Thanks to the holiday break, there’s a new version of Tagline Rotator available in time for the new year. You can read about it on the WordPress site here. The major improvement is that it now uses WordPress database prefixing. If you’re not familiar with this, it won’t affect your use of the plugin (you should still upgrade though). If you run a WPMU (multi-user) blog, or if you have several blogs sharing a single database, however, this is great news. It means you can run as many separate instances of Tagline Rotator as you want on the same database, and they will each use the prefix assigned to that blog. Please let me know if you run into any problems with this new version, and please use the automated upgrade feature of WordPress (or at least de-activate and re-activate the plugin when you upgrade). This will allow the plugin to rename its table using the WP prefix. Otherwise, you will get a mySQL error if your WP database prefix is not wp_ as the new version will be trying to access the taglines from the renamed database before it has been renamed. De-activating and re-activating the plugin fixes this error if you do get it.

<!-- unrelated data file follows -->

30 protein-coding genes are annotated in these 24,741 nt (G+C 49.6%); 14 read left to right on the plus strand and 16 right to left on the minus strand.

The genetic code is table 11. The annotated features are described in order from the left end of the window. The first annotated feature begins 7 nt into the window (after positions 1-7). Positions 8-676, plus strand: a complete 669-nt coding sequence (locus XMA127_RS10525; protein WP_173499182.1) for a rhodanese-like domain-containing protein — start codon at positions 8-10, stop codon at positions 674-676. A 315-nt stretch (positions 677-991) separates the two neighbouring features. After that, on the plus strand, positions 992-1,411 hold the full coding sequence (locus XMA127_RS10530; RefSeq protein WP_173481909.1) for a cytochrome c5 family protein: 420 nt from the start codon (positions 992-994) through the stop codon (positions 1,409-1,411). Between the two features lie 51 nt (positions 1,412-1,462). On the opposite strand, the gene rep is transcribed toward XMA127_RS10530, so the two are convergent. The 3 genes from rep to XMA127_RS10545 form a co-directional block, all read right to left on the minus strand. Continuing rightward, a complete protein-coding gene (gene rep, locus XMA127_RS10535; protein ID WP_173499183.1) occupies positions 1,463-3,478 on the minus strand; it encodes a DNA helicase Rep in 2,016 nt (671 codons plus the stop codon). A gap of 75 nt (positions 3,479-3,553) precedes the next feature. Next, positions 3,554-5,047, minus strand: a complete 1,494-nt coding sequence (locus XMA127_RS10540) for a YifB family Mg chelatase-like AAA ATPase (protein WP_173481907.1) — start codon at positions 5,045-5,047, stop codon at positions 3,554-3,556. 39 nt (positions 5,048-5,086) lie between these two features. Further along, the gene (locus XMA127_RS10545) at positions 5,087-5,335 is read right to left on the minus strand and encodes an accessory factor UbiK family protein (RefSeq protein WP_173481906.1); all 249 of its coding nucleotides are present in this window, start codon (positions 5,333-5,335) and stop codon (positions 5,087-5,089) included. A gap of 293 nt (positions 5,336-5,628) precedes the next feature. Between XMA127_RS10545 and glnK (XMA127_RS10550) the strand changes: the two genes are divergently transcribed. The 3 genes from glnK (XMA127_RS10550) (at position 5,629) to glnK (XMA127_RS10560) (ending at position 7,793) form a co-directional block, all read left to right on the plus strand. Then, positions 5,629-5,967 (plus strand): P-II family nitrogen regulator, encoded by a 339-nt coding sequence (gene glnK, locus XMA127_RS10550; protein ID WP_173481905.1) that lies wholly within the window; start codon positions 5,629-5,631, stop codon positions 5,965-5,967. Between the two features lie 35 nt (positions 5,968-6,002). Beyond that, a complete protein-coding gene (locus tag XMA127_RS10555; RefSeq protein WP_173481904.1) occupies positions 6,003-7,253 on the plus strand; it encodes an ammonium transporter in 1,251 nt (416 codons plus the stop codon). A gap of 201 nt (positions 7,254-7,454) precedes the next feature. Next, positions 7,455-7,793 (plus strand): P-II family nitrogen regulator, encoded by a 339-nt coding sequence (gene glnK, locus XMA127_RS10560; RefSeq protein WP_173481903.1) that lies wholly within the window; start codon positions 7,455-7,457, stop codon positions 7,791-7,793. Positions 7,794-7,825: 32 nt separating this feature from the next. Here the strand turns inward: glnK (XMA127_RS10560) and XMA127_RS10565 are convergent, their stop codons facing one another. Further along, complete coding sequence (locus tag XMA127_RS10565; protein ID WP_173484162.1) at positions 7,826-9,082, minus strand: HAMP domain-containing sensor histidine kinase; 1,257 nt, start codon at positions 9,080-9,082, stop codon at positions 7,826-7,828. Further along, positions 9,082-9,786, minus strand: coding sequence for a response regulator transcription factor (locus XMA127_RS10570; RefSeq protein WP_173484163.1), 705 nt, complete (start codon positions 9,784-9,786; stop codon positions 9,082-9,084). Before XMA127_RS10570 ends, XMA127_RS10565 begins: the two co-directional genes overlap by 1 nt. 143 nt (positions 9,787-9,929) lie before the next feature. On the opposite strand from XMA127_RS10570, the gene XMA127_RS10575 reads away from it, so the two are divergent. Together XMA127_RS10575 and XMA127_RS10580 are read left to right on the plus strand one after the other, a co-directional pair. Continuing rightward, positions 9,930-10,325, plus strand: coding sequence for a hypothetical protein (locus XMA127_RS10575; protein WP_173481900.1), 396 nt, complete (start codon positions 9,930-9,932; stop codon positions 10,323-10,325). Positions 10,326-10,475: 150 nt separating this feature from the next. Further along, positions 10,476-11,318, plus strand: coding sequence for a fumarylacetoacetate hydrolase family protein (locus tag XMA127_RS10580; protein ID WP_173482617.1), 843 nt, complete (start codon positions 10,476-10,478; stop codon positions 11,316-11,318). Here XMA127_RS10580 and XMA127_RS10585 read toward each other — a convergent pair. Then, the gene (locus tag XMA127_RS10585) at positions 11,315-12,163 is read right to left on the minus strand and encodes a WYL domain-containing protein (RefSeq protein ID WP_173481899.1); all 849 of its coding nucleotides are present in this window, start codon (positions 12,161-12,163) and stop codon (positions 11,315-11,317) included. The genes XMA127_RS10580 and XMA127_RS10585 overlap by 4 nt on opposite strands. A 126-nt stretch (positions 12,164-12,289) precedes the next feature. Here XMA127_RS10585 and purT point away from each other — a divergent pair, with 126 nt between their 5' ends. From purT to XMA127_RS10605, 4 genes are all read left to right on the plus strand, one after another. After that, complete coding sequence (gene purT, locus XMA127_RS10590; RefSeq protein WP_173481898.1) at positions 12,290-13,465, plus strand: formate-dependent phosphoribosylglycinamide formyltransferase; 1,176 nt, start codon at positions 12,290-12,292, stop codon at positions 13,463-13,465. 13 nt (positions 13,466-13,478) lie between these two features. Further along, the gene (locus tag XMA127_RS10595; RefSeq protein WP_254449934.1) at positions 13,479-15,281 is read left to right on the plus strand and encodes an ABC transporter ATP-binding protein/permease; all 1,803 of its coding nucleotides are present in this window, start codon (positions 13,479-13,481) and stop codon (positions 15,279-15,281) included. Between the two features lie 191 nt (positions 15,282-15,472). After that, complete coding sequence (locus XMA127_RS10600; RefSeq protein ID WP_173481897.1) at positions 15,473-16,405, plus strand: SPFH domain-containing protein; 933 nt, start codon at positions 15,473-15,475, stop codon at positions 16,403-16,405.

The WordPress development team announced the release of the new Widgets feature today. The idea behind these Widgets is apparently that they allow you to edit your blog’s formatting and design (in this case the sidebar) through a GUI, eliminating the need for coding knowledge. Although I’m a bit afraid that, like the WYSIWYG editor which made its way into WordPress 2.0, the new Widgets might prove more cumbersome than helpful, I also think it’s important to look at the big picture of blogging as it exists today. There are hundreds of thousands of people out there with excellent blog content and the crappiest looking template imaginable, because they lack the knowledge to edit the source code directly. This tool will help them incorporate the little additions and gadgets that make the blogging experience enjoyable for the reader, without forcing them to spend countless hours debugging changes on multiple browsers and multiple OS’s. Additionally, since WordPress claims that writing Widgets should be as easy as writing plugins, the open source world should soon be contributing a plethora of them to match the output of plugins that we currently see. I know that it’s popular to hate things like this within the IT community, where obscure wisdom is prized as a status symbol, and the general attitude is ‘if you can’t do it the hard way, you’re not worthy of doing it at all,’ but if Widgets can help expand the two-way communication that thrives on blogs, more power to ’em.